The city released last Wednesday the fifth installment of its popular series, "The Newest New Yorker," a comprehensive report on the evolving patters of immigrants to New York City, and the findings show that, at more than three million residents, the city's foreign-born population has reached a new peak.
That number is large enough to form the third largest city in the United States, bested only by New York City and Los Angeles, according to a news release from the mayor's office.
The report, which was first published in 1992, helps policy makers, program planners and service providers gain an invaluable perspective on a foreign-born population that continues to shape and reshape the city.
Information in the report was extrapolated from the US Census Bureau's American Community Survey, as well as other federal and city administrative data. Complementing the newest report is an easy-to-use, interactive online map showing the largest immigrant groups in each of the City's neighborhoods as well as where the City's top-ten largest immigrant populations live.
"Having an accurate picture of where the foreign-born reside, and how they're doing with respect to their housing, education, employment and economic status enables us to target support that helps immigrants establish themselves and participate in the diverse opportunities our city offers," said Mayor Bloomberg.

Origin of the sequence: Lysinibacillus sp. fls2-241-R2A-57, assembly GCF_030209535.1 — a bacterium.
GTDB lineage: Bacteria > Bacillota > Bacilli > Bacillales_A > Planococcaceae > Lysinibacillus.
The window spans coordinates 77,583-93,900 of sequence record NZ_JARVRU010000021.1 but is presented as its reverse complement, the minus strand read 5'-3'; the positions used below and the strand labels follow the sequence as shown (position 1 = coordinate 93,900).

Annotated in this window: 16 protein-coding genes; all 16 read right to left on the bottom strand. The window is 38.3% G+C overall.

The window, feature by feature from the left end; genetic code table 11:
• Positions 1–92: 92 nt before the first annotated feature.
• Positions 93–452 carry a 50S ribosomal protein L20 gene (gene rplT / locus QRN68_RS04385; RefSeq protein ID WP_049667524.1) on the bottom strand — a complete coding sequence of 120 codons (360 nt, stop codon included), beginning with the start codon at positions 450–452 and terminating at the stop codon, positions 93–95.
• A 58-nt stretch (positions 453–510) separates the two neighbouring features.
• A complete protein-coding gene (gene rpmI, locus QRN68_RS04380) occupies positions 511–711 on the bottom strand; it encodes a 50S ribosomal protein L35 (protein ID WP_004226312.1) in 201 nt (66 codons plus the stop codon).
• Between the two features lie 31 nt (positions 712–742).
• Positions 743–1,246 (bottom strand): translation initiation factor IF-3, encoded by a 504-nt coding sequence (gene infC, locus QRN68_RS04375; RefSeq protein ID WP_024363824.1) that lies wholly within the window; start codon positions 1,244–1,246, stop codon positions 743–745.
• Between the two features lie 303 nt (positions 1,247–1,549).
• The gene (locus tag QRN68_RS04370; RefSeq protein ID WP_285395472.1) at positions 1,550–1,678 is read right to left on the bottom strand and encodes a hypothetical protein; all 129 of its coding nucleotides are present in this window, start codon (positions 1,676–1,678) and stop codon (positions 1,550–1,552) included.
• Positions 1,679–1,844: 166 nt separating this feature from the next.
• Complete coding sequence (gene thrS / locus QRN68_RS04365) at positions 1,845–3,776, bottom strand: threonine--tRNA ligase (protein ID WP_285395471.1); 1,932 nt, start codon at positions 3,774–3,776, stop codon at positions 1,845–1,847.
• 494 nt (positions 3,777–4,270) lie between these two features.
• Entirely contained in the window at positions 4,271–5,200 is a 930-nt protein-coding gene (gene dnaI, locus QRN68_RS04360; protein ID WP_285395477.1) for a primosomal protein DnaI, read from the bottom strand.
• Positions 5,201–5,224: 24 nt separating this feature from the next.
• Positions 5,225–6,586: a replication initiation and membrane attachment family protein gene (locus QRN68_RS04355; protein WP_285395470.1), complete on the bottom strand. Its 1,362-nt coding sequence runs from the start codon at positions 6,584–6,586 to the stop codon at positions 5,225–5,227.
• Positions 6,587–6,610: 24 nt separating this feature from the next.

And if there is strength in numbers, then Queens would win the body-building championship across the five boroughs, as it is shown to be where the largest percentage of the newest New Yorkers has settled: Nearly one-half of the Queens residents are foreign-born.
The largest numeric growth in immigration over the last decade took place in the Bronx, while Staten Island saw the largest percentage increase.
"Our nation has the opportunity to finally enact real immigration reform in Congress, and this edition of the Newest New Yorkers is an important resource that helps to build a case for reform so that we can continue to be a magnet of opportunity and also continue to attract some of the brightest minds in the world," the mayor said.